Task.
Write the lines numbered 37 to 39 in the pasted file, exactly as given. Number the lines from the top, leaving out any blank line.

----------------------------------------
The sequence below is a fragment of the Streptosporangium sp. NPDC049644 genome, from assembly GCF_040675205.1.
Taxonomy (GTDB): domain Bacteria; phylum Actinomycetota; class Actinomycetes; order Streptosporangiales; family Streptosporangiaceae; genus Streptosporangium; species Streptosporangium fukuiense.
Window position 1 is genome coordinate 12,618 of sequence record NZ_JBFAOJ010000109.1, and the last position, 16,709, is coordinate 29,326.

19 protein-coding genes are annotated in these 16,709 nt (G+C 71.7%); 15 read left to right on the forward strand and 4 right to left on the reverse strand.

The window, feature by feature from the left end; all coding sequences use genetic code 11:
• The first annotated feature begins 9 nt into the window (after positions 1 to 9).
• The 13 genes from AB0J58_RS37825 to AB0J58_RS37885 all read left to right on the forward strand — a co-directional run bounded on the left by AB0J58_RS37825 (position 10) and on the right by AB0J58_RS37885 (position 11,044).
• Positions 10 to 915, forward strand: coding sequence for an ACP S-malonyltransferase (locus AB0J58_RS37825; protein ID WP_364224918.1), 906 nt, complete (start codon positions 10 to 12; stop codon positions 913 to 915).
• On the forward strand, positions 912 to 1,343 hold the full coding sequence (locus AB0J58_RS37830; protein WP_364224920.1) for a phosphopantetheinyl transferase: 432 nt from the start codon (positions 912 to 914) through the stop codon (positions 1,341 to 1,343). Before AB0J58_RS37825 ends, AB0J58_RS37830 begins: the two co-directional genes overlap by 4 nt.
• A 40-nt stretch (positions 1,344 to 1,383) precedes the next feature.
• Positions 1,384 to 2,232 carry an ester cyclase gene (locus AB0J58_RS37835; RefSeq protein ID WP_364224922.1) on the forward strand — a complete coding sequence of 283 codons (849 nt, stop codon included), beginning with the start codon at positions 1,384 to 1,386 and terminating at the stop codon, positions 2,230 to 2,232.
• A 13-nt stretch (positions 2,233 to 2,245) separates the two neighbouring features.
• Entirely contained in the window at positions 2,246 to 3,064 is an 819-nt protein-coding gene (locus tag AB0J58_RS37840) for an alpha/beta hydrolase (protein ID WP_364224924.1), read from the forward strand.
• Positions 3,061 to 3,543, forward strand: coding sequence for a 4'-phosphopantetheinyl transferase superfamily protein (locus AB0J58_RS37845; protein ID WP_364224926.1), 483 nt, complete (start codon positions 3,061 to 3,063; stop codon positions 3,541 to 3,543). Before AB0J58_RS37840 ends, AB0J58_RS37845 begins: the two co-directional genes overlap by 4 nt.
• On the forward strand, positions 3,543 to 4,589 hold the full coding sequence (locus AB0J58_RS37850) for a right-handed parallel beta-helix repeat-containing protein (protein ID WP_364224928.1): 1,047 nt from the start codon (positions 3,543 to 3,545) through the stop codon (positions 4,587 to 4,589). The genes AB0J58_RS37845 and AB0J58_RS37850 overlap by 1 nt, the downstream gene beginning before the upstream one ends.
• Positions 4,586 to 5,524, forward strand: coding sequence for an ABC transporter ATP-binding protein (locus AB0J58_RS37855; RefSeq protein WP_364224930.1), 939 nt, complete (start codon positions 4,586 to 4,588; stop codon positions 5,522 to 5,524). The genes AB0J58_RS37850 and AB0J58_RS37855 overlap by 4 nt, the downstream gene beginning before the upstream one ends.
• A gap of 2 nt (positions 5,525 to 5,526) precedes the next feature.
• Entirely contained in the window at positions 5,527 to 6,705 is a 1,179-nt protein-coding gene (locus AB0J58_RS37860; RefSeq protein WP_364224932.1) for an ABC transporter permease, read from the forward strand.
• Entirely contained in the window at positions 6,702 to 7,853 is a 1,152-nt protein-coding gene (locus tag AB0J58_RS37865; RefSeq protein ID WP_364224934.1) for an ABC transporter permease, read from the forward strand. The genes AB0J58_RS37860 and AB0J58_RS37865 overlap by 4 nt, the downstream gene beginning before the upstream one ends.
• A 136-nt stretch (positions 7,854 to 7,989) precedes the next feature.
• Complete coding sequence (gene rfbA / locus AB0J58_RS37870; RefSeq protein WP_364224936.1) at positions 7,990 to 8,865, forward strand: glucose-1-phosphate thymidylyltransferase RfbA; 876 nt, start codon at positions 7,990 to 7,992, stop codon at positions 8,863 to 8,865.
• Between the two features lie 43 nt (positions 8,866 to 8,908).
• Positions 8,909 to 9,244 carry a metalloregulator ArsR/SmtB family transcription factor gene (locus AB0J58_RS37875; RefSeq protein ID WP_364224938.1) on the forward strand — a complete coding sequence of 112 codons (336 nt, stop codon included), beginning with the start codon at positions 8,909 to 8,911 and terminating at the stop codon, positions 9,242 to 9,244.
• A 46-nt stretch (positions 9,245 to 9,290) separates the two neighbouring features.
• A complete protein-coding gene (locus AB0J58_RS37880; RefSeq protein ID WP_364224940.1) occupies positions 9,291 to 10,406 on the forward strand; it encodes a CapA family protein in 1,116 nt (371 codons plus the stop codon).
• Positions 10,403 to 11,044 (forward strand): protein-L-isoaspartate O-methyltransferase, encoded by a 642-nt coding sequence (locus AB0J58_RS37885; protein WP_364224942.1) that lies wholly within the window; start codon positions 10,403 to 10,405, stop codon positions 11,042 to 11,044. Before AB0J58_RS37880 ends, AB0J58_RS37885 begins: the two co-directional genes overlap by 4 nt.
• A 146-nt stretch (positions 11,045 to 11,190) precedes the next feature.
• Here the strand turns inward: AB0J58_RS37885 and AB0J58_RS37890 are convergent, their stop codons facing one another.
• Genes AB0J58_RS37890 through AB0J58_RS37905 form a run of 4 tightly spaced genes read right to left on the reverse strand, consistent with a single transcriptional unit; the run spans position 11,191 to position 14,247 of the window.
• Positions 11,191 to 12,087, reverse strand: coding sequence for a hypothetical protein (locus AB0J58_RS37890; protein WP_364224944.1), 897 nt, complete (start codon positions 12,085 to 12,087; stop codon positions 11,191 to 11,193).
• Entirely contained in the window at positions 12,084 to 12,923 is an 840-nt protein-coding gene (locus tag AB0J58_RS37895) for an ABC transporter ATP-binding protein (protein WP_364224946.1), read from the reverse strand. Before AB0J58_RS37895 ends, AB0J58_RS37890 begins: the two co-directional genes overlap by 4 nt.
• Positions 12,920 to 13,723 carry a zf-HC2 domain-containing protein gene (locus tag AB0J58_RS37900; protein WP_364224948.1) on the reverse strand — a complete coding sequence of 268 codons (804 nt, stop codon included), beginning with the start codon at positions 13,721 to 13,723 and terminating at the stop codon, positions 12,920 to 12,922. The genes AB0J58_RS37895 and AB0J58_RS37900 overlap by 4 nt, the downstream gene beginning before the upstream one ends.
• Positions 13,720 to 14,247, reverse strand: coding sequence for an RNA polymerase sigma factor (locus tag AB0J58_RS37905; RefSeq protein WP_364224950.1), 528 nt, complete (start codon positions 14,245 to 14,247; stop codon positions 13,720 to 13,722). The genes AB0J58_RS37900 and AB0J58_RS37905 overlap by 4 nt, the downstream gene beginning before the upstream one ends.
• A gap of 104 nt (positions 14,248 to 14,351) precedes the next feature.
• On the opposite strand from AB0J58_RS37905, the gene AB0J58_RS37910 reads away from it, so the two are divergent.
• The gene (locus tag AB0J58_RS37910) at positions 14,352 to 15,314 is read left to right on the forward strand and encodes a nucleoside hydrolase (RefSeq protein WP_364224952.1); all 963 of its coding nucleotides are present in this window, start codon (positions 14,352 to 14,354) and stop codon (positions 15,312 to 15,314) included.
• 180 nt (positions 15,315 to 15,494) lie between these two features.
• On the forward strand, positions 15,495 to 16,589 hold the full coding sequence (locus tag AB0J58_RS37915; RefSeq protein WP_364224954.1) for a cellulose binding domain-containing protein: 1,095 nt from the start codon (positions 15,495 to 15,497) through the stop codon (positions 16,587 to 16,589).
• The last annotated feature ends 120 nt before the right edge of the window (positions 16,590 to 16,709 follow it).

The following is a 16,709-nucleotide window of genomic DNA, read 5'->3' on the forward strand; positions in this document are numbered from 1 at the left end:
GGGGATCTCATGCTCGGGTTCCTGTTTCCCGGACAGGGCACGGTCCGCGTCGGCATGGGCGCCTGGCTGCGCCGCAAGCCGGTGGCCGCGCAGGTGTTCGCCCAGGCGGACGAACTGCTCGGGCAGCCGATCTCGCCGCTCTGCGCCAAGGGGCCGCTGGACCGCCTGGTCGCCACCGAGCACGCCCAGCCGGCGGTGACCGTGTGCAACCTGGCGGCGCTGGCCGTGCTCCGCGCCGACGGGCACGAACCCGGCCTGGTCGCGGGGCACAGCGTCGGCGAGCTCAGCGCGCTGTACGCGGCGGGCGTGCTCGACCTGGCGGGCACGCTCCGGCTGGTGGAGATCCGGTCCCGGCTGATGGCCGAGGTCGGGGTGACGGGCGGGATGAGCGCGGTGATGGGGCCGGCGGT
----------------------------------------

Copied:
• 180 nt (positions 15,315 to 15,494) lie between these two features.
• On the forward strand, positions 15,495 to 16,589 hold the full coding sequence (locus tag AB0J58_RS37915; RefSeq protein WP_364224954.1) for a cellulose binding domain-containing protein: 1,095 nt from the start codon (positions 15,495 to 15,497) through the stop codon (positions 16,587 to 16,589).
• The last annotated feature ends 120 nt before the right edge of the window (positions 16,590 to 16,709 follow it).